President Obama caught a big break today during his 78-minute news conference. He managed to articulate his core political message for the ’10 midterms without being needlessly sidetracked by questions about that fringe Floridian who would surely win top prize on America’s Got Idiots.
Few White House reporters wanted to bring up the aspiring book-burner and thus risk taking heat for awarding him further publicity; nobody mentioned him at all until the 41st minute, when Jake Tapper of ABC News asked whether Defense secretary Robert Gates’ phone call to the pastor may have inadvertently “elevated” his stature. And nobody mentioned him again until the last moment, when Obama was asked whether the book-burning threat had endangered U.S. troops fighting abroad – a question that Obama had answered in the affirmative half an hour earlier (“this kind of behavior, or threat of action, puts our young men and women in uniform in harm’s way”).
Given the fact that this news conference was staged early in the day, few Americans probably watched it live. Most will catch up with it later on, seeing only the choicest sound bites. Obama didn’t want to step on his political message by saying something controversial about the pastor, or about the planned Muslim community center in lower Manhattan, and have it replayed endlessly on cable and the Internet all weekend long. He eluded that pitfall.
Instead, he managed – particularly during the first 30 minutes – to underscore the points that he made on the stump earlier this week in Milwaukee and Cleveland. The points were nakedly partisan, befitting the election season that officially kicked off on Labor Day. He basically said that the Republicans wrecked the economy and screwed the middle class during the previous decade; that the Republicans have subsequently shown little interest in helping him to clean up the wreckage; and that if voters in November put the Republicans back in power on Capitol Hill, the same conservative credo that wreaked havoc before will be resurrected again. Or, in his words, “the policies they are (advocating) now are the same policies that got us into this mess.”
It’s a populist message that seeks to frame the midterms as a choice between an incumbent party that sticks up for the middle class, and a party beholden to corporate interests that wants to extend the Bush tax cuts for “millionaires and billionaires.” It was striking to see Obama talk this way in a news conference; in his previous (and rare) forums with the White House press corps, he rhetorically sought to reach out to the opposition party, to pluck the chord of bipartisanship. He has clearly come to realize that extending his hand is a waste of time, because the basic Republican impulse is to chomp right up to the elbow.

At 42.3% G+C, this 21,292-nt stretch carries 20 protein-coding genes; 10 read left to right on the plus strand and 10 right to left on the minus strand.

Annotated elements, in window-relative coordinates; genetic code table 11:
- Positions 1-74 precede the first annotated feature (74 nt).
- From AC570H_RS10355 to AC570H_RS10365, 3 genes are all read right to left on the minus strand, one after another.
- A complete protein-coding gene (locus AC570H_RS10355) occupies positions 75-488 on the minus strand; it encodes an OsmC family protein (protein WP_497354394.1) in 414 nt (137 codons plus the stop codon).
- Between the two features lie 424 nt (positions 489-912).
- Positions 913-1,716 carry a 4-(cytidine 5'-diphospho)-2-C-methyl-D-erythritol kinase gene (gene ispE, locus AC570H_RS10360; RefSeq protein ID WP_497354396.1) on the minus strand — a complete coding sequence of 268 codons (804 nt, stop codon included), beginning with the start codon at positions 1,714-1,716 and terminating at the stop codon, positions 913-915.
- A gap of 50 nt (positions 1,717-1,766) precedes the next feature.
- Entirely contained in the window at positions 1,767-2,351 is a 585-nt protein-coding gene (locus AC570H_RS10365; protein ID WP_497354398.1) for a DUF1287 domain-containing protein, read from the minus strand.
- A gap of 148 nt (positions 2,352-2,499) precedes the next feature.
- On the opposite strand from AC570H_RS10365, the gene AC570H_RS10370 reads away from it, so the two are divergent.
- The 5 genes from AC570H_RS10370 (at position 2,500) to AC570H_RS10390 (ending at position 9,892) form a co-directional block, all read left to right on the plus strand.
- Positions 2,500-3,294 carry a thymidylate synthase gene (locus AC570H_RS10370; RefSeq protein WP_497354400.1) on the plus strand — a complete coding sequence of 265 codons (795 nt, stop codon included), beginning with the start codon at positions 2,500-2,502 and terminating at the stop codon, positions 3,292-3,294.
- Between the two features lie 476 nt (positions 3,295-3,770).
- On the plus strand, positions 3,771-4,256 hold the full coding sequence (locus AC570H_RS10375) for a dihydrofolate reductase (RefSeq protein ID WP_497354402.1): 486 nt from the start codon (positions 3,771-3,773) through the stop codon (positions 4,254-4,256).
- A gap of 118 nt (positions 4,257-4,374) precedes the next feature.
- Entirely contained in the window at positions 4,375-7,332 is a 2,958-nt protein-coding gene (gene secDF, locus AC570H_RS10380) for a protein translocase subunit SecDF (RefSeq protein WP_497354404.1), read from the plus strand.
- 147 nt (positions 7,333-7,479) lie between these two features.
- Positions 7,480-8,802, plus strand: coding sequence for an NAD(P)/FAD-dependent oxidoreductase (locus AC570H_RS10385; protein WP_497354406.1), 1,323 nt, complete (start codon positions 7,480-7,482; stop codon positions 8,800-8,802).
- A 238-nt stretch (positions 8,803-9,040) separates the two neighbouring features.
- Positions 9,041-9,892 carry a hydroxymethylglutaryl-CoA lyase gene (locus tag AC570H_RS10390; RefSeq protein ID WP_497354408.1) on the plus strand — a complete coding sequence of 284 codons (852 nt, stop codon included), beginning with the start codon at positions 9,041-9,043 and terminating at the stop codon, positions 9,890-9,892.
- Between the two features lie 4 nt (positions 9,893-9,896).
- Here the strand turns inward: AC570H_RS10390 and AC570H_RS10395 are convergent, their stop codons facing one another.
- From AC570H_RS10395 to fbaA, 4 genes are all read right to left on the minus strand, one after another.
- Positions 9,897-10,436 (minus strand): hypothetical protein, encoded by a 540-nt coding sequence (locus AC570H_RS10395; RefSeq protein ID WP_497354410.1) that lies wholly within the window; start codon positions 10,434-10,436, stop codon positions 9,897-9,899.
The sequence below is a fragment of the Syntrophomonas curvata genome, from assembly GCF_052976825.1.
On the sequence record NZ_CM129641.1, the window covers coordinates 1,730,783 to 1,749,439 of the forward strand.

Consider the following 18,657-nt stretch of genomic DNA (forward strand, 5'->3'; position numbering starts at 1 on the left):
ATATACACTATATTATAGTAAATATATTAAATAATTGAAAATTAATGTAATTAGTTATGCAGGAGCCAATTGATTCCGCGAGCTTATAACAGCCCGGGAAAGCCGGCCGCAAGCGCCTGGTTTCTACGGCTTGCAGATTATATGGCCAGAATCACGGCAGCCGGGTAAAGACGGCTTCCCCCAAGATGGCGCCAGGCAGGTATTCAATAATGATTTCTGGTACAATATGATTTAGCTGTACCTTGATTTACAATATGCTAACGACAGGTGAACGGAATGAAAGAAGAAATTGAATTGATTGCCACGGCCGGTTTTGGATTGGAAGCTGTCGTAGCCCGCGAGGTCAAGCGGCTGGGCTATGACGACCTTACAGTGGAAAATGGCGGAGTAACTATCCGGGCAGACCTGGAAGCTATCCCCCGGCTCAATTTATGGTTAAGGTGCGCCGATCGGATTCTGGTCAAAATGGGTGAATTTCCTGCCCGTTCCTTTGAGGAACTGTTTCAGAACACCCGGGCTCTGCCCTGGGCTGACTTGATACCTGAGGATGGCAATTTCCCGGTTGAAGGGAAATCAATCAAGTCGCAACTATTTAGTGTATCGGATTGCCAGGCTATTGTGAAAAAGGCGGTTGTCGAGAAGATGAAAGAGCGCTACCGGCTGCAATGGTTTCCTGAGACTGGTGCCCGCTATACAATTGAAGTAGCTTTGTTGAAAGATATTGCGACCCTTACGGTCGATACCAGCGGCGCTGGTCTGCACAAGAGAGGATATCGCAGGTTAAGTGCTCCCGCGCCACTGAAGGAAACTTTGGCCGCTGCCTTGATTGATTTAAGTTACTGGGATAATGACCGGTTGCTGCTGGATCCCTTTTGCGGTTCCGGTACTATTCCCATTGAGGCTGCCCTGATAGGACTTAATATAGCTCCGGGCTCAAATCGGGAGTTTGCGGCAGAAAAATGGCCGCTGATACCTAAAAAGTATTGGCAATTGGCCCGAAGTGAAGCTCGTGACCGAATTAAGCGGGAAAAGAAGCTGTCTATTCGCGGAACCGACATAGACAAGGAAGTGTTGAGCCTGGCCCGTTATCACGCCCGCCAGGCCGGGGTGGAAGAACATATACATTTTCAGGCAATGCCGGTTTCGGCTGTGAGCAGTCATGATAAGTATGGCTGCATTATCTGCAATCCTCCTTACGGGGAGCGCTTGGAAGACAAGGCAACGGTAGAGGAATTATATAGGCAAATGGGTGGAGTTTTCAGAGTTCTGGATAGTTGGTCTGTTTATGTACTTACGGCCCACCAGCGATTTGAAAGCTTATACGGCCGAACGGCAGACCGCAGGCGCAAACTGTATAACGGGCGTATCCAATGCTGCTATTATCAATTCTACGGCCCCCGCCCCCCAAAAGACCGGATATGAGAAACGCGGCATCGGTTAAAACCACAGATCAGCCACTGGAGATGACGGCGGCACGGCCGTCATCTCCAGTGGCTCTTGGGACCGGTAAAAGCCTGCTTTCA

Today, his partisan task was obvious. Building on his stump speeches, he aimed his White House remarks at the millions of torpid Democrats who currently seem inclined to skip Nov. 2. The latest Gallup poll reports that 50 percent of grassroots Republicans feel “very enthusiastic” about the midterms – while only 25 percent of Democrats say they feel that way. Obama is the only Democrat who can conceivably narrow that enthusiasm gap, by persuading many of his ’08 voters to park their complaints about his tenure. In short, it’s his job to ensure that the base comes home.
He tried to do this today by speaking plainly. Yes, people are still frustrated and angry about the economy (“moms are sending out resumes and not getting calls back”), but he argued that the Republicans are demonstrably making things worse. They’re “holding middle-class tax relief hostage” by insisting that the rich should be allowed to keep their Bush tax cuts – even though we’d have to borrow $700 billion over the next 10 years just to indulge the rich. By the way, the public sides Obama with on this issue; Gallup reports that only 37 percent of Americans want the rich to keep those tax cuts.
Obama also pointed out that Senate Republicans, for the past month, have been blocking a package of small-business incentives aimed at creating jobs. (Fortunately for Obama, however, Ohio Republican George Voinovich said yesterday that he’ll vote next week to end the blockage, and that he’s fed up with his party’s nonsense: “We don’t have time for messaging. We don’t have time anymore. This country is really hurting.” His willingness to speak out may have something to do with the fact that he’s retiring.)
All told, Obama was probably relieved that his message wasn’t hijacked by the sideshow du jour – which is what happened in July ’09, when he weighed in, at the very end, about the Cambridge arrest of historian Henry Louis Gates. This time, at the very end, the Manhattan Muslim project did come up, as did the Florida publicity hound in Florida. But the questions went like this: “What would it say about this country if they (the project’s sponsors) were talked out of doing that?” and “Hasn’t the (pastor’s) threat itself put American lives in danger?”
When a Fox News guy tosses softballs like that, you know this president has had a decent day.